Caffeine has been shown in several studies to enhance endurance performance, possibly by increasing use of fat as a fuel. Less work has been done in high-intensity exercise that requires more muscle strength and power. Because caffeine works through multiple mechanism, it is possible that it could also benefit higher intensity exercise. Australian researchers examined the effects of a single dose of caffeine on intense, intermittent exercise performance. Healthy men performed an exercise test 60 min after consuming caffeine or placebo. The dose of caffeine was 6 mg/kg body weight (450 mg for a 165 pound man), which is equal to about 2-3 cups of coffee. The performance test consisted of a variety of sprints with short rest periods on a cycle. The results showed a clear benefit of caffeine over placebo with subjects showing a 7-8% increase in peak power and total work achieved during the intermittent sprinting task. The benefits of caffeine could be due to central nervous system facilitation or decreased perception of fatigue. The findings support the idea that a couple cups of coffee or a supplement containing caffeine before a workout has the potential to increase exercise intensity.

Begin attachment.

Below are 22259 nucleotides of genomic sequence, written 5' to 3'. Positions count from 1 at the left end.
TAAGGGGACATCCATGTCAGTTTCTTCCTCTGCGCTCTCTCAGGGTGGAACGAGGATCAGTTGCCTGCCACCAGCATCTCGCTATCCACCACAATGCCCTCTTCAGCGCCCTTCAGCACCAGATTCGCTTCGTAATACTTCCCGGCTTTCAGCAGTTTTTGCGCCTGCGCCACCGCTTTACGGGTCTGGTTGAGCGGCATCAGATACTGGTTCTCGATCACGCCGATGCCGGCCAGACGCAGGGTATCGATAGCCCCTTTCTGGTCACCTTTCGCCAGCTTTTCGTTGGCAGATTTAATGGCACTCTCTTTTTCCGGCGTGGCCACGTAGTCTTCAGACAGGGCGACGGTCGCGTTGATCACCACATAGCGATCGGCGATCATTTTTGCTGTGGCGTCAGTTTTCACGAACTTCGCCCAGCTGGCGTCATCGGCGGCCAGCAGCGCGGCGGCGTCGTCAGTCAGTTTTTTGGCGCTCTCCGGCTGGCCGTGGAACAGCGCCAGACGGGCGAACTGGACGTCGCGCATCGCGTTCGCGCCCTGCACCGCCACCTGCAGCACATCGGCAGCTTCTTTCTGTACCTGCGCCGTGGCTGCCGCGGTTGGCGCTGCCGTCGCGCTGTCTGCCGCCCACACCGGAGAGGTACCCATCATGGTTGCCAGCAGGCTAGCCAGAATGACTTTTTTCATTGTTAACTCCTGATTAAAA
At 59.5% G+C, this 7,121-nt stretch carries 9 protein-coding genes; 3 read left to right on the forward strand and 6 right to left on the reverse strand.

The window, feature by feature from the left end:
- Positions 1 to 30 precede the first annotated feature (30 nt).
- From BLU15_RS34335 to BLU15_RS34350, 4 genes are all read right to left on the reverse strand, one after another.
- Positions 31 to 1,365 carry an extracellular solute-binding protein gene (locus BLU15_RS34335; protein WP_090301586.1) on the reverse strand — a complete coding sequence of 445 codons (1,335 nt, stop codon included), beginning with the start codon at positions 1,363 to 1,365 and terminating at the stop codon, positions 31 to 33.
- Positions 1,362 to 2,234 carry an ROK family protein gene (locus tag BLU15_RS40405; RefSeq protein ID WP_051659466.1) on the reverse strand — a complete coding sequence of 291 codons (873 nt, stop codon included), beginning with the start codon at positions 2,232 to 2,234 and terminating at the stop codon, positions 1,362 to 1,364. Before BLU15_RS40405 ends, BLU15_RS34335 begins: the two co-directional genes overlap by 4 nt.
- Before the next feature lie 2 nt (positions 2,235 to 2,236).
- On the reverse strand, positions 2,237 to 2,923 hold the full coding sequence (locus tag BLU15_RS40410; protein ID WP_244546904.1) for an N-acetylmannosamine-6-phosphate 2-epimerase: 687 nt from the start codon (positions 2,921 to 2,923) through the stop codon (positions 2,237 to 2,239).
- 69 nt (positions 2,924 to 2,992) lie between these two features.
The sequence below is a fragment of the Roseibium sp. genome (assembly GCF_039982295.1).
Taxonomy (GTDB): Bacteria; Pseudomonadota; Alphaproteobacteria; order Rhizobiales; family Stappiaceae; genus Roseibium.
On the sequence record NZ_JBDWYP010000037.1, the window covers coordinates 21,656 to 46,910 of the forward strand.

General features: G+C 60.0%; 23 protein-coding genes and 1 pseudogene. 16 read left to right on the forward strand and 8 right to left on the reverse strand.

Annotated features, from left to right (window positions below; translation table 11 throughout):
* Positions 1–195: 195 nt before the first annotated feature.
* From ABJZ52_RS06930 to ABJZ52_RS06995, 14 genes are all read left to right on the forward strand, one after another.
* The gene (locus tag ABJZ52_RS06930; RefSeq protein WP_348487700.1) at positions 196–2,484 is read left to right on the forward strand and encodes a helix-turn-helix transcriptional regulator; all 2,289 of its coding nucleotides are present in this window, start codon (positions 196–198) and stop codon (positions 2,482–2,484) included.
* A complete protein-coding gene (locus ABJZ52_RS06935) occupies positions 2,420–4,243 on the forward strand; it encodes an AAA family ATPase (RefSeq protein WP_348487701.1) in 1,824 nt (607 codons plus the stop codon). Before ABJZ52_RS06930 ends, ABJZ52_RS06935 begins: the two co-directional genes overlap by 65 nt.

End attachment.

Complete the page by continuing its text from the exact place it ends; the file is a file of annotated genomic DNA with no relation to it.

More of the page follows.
Schneiker KT, Bishop D, Dawson B, Hackett LP. Effects of Caffeine on Prolonged Intermittent-Sprint Ability in Team-Sport Athletes. Med Sci Sports Exerc. 2006 Mar;38(3):578-585.